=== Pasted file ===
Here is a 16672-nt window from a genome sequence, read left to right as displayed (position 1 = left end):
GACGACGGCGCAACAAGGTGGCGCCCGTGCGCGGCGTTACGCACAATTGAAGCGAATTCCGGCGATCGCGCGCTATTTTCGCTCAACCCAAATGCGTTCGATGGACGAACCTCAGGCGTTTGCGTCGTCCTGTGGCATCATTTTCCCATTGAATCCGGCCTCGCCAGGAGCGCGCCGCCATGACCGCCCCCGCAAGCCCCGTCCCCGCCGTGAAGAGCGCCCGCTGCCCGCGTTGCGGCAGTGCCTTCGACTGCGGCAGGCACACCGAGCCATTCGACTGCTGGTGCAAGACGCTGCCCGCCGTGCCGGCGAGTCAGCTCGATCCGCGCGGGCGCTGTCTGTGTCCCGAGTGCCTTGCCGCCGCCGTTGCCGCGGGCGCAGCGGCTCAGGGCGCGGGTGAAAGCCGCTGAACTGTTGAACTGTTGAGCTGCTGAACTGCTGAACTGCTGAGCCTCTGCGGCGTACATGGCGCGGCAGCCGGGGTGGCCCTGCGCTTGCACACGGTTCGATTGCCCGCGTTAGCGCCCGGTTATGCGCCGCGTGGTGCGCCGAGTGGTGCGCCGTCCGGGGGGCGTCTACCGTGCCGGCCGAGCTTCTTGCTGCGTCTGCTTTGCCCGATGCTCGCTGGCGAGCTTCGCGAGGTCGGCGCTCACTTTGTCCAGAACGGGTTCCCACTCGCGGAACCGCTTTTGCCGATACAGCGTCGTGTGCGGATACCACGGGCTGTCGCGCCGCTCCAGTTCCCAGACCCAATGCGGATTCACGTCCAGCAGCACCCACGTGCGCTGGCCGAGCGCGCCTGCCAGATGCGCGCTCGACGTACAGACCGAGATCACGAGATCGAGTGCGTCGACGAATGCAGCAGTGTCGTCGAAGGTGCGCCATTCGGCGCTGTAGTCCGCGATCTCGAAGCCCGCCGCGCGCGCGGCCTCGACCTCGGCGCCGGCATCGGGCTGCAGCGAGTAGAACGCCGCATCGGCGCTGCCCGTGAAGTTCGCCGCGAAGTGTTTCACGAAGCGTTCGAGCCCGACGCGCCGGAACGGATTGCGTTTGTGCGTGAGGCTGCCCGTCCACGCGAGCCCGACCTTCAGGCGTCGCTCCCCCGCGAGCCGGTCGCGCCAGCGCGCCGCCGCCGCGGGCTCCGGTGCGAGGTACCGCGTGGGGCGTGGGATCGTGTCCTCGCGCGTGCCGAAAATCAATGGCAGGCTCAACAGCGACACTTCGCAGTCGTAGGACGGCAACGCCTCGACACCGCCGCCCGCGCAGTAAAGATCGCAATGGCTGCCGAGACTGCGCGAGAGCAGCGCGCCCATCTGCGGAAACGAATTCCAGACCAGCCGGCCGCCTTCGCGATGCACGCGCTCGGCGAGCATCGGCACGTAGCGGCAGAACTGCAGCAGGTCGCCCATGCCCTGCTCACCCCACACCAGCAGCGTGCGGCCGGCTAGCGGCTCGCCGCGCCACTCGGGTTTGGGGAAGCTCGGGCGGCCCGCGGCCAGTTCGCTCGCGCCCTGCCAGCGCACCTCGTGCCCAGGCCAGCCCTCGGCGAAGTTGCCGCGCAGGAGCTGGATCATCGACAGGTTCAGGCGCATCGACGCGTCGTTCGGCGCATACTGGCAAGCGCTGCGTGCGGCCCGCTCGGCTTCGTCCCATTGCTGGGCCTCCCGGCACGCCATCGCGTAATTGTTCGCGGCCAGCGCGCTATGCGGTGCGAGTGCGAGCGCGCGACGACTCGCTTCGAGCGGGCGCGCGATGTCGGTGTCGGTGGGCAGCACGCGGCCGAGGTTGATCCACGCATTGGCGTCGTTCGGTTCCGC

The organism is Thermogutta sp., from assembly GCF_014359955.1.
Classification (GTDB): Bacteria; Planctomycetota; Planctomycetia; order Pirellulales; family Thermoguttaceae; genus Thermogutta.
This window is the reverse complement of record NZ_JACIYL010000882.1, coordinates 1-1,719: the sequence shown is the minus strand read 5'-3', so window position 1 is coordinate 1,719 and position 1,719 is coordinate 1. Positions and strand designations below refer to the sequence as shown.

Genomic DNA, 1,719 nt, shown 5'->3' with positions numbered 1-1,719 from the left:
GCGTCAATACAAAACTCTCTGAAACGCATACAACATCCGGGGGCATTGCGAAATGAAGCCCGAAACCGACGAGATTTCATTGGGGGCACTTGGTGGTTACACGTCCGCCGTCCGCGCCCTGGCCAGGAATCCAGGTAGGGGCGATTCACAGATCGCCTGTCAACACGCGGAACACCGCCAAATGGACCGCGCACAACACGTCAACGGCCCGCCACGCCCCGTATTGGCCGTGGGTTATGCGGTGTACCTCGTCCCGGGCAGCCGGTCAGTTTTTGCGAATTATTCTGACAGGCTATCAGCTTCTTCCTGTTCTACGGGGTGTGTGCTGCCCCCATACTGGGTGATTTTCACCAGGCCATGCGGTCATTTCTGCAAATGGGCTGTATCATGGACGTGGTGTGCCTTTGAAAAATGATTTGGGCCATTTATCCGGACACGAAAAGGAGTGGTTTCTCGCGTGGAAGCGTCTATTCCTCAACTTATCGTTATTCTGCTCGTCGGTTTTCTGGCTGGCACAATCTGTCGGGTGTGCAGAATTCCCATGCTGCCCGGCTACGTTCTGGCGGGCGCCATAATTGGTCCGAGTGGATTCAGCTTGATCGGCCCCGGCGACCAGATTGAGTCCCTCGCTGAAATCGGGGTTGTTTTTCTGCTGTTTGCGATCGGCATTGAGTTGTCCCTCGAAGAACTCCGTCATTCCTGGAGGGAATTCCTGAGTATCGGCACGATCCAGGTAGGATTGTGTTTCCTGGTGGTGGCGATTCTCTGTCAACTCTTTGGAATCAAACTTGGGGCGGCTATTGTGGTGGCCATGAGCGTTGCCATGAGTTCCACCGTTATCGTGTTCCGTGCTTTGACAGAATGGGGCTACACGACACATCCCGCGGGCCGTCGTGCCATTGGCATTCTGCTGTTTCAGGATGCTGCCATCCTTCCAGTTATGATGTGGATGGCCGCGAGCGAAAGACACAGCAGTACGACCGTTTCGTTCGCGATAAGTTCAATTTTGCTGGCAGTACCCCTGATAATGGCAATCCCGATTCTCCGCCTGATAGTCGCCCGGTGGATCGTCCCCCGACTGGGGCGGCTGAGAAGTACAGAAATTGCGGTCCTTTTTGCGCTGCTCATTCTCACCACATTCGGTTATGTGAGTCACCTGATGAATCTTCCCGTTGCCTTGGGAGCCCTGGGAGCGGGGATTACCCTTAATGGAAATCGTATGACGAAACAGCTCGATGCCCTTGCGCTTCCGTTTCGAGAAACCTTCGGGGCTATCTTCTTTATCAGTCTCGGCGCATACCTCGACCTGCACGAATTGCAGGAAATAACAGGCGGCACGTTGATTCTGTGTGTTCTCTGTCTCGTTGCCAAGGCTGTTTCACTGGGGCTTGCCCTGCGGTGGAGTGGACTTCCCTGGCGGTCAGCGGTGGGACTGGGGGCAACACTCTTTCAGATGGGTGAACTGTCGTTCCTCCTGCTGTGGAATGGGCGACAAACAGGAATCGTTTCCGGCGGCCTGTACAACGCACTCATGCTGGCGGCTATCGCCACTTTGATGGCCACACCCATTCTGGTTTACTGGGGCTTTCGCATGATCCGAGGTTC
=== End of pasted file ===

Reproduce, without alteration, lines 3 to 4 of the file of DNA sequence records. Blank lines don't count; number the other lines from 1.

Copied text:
The organism is Thermogutta sp., from assembly GCF_014359955.1.
Classification (GTDB): Bacteria; Planctomycetota; Planctomycetia; order Pirellulales; family Thermoguttaceae; genus Thermogutta.